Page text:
From Douyin to Taobao, everyone is getting in on the live streaming market in China. But which is the best Chinese live streaming platform to promote your business? And should you still be working with KOLs? RED Unit investigates
Live streaming first became a buzzword in China around 2015-2016. During its initial growth period, this new form of social media saw only 300 million active users – a number which has now doubled to over 600 million, with a service sector of over 47,000 multi-channel networks there to service its ever-growing needs.
In recent years, live streaming has become an increasingly popular way to drive sales and conversion for brands. Companies that get it right can benefit greatly from the fast-paced live streaming content ecosystem – as well as China’s ever-growing influencer culture – to engage with consumers in a more authentic way.
In the early days of live streaming, using influencers was seen as a way for brands to promote products and drive traffic to e-commerce platforms where they could further cultivate and sell products to consumers.
However, the unprecedented consumer demand for live streaming has led to a much more integrated approach, with mainstream e-commerce platforms opening live streaming channels or social media platforms embedding e-commerce into their offer. The trend has seen particular growth around platforms driven by user-generated video content.
What kind of customers watch live streams and what are they looking for?
In 2021, 60% of the users of internet live streaming were 27-39 years old and had a relatively even gender balance (47.1% male; 52.9% female). The three key factors that motivate purchase are products on promotion matching consumer needs (63.2%), strong discounts (61.7%) and a charming and persuasive host (56.9%).
What are the key live streaming platforms in China?
There are six categories of live streaming in Chinese digital marketing: e-commerce, gaming, entertainment, sports, B2B and finance/economics. Brands focusing on the B2C market can primarily focus on live streaming e-commerce, which can generally be divided into two types of platforms: social media e-commerce (e.g., Douyin, KuaiShou and Xiaohongshu/RED), and e-commerce with embedded content and social functions (e.g., Taobao, JD.com and Pinduoduo).
Douyin, Kuaishou and Taobao are the three leading platforms with strong propositions that drive most of the attention in the market and will, therefore, be beneficial to British businesses.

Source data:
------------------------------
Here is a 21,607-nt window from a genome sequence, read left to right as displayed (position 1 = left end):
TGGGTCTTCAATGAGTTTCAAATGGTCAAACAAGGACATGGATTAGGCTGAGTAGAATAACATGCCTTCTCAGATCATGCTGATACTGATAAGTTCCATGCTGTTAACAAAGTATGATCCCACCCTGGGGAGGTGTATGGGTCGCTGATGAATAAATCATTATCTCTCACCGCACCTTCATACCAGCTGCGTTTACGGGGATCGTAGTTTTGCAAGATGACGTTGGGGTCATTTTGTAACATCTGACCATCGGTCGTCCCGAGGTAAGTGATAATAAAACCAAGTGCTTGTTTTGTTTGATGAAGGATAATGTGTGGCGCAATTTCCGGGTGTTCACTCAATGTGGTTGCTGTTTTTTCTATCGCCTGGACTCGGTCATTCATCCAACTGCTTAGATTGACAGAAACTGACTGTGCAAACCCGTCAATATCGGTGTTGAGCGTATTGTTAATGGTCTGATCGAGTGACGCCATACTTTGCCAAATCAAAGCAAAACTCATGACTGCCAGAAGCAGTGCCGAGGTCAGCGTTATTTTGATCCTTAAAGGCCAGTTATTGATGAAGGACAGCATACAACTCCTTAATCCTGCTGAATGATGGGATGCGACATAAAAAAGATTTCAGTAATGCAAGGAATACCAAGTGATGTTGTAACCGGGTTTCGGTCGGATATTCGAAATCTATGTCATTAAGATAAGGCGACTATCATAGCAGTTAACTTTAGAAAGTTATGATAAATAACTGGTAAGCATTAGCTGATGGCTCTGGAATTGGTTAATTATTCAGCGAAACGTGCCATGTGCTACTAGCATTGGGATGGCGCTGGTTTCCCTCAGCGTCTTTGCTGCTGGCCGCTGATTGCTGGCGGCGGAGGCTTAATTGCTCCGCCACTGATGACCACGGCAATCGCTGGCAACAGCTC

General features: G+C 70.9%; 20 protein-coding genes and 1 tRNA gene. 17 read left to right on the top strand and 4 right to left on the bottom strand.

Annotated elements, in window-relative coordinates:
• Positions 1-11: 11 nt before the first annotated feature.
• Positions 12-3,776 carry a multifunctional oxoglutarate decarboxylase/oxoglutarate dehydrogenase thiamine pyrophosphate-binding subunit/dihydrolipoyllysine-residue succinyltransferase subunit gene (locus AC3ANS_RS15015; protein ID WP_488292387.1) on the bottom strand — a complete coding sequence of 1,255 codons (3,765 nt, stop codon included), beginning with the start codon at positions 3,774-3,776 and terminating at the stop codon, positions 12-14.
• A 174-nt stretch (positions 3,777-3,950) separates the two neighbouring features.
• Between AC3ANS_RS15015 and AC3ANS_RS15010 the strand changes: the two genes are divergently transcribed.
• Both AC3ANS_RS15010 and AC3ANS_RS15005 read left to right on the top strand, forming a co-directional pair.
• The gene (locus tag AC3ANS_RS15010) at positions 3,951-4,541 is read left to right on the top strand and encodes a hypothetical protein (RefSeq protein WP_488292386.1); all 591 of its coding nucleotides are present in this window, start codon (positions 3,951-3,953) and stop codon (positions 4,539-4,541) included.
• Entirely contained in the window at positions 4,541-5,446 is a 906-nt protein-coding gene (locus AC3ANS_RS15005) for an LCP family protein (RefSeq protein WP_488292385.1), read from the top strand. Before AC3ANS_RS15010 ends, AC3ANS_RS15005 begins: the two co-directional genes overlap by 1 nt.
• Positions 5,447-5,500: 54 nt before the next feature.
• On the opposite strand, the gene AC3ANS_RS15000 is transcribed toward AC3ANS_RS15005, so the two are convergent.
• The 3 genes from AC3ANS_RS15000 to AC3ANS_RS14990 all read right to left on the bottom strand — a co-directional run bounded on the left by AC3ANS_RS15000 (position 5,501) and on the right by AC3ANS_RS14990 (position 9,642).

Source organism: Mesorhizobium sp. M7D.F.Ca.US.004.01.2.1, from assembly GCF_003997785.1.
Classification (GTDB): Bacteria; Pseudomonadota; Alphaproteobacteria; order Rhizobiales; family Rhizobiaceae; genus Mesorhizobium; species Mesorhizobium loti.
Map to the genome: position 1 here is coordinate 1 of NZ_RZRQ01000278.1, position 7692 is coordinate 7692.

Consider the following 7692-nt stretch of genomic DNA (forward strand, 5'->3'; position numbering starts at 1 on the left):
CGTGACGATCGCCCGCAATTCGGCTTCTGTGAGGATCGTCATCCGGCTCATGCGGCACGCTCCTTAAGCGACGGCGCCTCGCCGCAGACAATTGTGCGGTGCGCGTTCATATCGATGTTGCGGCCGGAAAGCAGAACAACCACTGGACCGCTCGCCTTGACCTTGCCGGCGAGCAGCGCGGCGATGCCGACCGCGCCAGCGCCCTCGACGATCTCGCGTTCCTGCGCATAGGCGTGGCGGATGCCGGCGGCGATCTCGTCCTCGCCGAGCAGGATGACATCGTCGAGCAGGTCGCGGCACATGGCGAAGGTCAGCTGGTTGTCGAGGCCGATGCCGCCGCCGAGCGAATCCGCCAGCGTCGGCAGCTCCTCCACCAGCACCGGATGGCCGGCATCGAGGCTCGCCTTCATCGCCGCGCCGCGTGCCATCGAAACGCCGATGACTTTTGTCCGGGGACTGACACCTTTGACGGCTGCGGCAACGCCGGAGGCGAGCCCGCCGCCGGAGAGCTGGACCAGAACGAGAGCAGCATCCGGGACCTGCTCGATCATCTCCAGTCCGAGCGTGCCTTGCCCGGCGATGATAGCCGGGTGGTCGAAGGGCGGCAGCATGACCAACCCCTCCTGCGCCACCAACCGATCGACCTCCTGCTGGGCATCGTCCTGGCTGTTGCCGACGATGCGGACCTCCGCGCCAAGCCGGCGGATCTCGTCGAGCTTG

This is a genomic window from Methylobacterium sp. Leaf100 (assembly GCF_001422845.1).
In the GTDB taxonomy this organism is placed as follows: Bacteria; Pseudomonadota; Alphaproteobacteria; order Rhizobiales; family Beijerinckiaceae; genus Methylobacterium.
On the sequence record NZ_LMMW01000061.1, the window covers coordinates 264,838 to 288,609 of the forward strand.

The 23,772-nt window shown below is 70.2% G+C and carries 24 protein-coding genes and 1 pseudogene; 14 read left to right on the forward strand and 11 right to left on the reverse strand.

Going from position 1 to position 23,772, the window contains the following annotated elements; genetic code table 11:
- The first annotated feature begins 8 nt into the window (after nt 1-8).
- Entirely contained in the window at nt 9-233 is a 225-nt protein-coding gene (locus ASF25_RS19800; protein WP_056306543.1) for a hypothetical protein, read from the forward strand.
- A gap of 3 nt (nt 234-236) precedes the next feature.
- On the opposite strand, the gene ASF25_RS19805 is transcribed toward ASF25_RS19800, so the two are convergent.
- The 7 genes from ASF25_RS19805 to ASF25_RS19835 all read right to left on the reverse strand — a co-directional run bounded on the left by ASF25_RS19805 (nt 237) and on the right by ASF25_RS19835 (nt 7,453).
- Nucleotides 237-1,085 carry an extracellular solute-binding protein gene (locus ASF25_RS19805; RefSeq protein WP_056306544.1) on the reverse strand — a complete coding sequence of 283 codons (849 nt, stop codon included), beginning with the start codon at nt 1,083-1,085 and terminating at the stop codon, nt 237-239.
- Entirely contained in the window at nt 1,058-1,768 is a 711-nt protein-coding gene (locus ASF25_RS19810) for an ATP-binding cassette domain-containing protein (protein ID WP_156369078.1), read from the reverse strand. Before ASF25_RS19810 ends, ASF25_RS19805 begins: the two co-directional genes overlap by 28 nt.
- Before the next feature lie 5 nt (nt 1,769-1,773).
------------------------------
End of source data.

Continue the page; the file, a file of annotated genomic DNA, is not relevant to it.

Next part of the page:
Douyin: The young, impactful platform
Key demographics: Sister app to TikTok, Douyin is a global and vibrant user generated content (UGC) platform with solid growth in follower numbers and young user demographics; people born between 1980 and 1995 form the majority of users. Most users are based in Tier 3 cities in China, but Douyin also shows fast growth in Tier1, new Tier 1 and Tier 4 cities.
Proposition: Douyin is focused on shared interest, presenting top traffic and volume on content but at a lower repurchase rate. The platform sells a mix of products of different qualities and price points, and demonstrates a strong trend of bringing the newest products to the market.
Customer behaviours: 380 million daily active users with an average of 102 minutes of screen time.
Gross merchandise value: RMB 500 Billion (2020)
Kuaishou: The communal, local experience
Key demographics: Kuaishou has a solid user base in Tier 3-5 cities with a majority female user base aged 31-40. The customers are ‘lower end’ compared to the other two platforms.
Proposition: Kuaishou is focused on building trust and customer relationships, demonstrating diverse and robust traffic and a higher repurchase rate. Mixed quality clothes and bags are the mainstay on Kuaishou.
Customer behaviours: 220 million daily active users with an average of 103 minutes of screen time.
Gross merchandise value: RMB 381 Billion (2020)
Taobao: More options for brand-driven live streaming